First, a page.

Trucks of all trades: City prepares for winter weather - | Chattanooga News, Weather & Sports

Trucks of all trades: City prepares for winter weather

CHATTANOOGA (WRCB) -- Overnight, black ice is the biggest concern.

The Tennessee Valley has seen nine days of rainfall.

Roads are wet, and as Paul says, temperatures will drop.

The City of Chattanooga is rolling out a new fleet of winter weather prevention, paid for by taxpayers.

"It's not like the North, they get snow," a motorist says. "I'm actually from Maryland. This is nothing."

The threat of snow has passed.

But plummeting temperatures and wet roads have drivers worried about black ice.

"That's what we're looking out for," says Latisha Blackwell.

Chattanooga City crews spent the day loading salt trucks.

They'll be on standby overnight.

"We'll monitor the streets," Tony Boyd says. "We've got a small emergency crew that is here around the clock."

And they are armed like never before.

Last spring, the city purchased a fleet of new trucks.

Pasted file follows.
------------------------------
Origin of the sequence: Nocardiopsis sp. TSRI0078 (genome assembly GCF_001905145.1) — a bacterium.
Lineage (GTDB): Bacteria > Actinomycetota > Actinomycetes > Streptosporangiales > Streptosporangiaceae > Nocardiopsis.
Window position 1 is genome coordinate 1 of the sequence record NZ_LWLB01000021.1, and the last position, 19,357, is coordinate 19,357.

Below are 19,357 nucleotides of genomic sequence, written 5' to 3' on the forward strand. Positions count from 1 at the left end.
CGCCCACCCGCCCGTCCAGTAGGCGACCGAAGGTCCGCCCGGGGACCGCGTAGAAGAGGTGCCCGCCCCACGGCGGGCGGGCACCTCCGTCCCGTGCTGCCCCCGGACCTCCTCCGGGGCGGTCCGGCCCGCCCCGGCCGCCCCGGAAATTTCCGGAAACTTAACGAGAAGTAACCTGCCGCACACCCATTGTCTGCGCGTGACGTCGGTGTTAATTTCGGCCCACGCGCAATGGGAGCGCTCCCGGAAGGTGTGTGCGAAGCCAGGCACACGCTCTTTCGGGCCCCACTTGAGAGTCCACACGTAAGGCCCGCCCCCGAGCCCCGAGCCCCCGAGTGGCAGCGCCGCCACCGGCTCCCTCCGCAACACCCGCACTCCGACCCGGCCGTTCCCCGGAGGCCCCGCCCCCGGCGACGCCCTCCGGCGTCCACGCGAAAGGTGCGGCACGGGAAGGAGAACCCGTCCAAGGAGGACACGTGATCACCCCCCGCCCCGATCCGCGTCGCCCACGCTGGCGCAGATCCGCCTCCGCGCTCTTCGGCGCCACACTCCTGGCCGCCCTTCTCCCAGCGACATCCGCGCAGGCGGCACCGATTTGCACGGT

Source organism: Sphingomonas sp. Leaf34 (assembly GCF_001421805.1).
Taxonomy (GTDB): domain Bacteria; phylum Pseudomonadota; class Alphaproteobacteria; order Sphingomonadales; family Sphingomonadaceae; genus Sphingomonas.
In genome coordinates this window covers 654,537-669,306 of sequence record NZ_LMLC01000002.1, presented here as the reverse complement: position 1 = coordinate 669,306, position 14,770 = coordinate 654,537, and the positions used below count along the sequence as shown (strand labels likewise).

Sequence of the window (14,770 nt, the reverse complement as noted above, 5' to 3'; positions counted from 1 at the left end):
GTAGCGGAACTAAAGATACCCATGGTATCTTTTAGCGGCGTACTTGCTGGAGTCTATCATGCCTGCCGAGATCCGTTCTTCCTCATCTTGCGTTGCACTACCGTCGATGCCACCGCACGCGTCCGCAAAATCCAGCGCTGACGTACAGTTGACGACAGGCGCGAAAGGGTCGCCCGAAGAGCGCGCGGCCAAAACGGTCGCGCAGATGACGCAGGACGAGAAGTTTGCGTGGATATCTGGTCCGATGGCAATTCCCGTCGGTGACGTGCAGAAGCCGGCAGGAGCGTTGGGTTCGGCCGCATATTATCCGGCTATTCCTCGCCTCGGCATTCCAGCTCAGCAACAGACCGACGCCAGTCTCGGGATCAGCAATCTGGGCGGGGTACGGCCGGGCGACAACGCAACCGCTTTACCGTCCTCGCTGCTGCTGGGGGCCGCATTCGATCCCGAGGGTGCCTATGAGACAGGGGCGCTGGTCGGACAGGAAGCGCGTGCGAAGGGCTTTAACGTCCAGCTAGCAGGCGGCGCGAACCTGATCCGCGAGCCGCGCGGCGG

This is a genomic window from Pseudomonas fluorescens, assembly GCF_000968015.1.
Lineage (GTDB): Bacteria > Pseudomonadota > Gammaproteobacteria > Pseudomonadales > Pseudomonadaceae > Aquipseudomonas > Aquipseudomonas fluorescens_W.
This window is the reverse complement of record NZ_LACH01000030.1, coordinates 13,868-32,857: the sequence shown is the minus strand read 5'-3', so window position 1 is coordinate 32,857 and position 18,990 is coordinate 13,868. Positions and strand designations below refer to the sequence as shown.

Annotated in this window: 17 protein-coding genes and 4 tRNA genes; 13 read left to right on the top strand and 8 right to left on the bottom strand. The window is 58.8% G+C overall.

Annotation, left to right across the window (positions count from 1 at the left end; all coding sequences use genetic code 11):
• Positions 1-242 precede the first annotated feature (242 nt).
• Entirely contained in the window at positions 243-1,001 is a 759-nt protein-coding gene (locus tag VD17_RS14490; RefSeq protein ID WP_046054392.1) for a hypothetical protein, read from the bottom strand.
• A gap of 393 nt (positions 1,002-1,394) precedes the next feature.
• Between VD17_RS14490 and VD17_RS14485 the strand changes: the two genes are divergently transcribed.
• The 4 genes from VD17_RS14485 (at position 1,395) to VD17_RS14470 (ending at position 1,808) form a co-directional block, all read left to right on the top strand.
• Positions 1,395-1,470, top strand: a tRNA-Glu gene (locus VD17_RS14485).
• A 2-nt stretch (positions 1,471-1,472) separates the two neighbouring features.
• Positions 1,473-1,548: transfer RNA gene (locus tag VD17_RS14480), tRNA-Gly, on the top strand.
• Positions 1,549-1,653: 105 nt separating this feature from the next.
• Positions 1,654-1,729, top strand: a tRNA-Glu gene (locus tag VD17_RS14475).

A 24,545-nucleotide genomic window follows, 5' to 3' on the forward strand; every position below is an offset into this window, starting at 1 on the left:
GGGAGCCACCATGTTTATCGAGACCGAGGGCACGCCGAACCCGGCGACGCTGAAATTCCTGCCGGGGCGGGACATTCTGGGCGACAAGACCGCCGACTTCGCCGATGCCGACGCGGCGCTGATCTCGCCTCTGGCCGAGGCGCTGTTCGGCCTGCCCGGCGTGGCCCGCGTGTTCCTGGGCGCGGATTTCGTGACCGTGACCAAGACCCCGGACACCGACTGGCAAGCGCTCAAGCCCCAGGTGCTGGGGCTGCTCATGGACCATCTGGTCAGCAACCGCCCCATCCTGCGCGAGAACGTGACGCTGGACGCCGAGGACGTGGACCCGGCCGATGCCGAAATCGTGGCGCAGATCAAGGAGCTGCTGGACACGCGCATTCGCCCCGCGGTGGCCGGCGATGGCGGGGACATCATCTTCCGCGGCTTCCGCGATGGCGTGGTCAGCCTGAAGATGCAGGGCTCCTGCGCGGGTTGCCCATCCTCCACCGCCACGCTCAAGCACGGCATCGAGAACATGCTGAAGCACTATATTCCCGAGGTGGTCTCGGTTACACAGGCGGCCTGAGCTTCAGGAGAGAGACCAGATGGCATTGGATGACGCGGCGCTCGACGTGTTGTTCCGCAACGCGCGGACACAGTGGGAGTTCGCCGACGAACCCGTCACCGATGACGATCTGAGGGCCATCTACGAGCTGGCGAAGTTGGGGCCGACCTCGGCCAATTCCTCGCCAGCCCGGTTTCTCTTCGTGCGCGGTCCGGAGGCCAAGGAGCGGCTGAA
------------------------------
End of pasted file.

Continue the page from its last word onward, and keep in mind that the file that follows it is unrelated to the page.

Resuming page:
You could call them trucks of all trades.

"All nine of those are equipped with six directional, six way plows," Boyd says. "We're kind of excited to see how they assist, how they help us out."

The trucks can vacuum leaves, pick up garbage and spread salt.

Thursday, they were outfitted with snow plows for their first winter weather event.

"They come in, off load that body, and pulled on the body that actually holds the salt and sand spreader, and we started mounting the plows," Boyd says.

Tony Boyd, with public works, says the city is stocked with 3,500 tons of salt and sand.

His team has trained for this day.

Now it's time to put more than a quarter million taxpayer dollars to work.

"Some of the initial roads are obviously the higher elevations, Elder Mountain Road up to guard shack, Ox and Scenic Highway, Big Ridge, Crest Road," Boyd says.

Boyd says some streets and bridges were pretreated with brine, but the rain likely washed some of that away.

As his new fleet hits the road, he's asking drivers to use caution.

"If you're not sure about black ice then your best bet is to go home," Boyd says.

Public works officials say the nine new trucks replaced 18 older models.

They hope to add four more.

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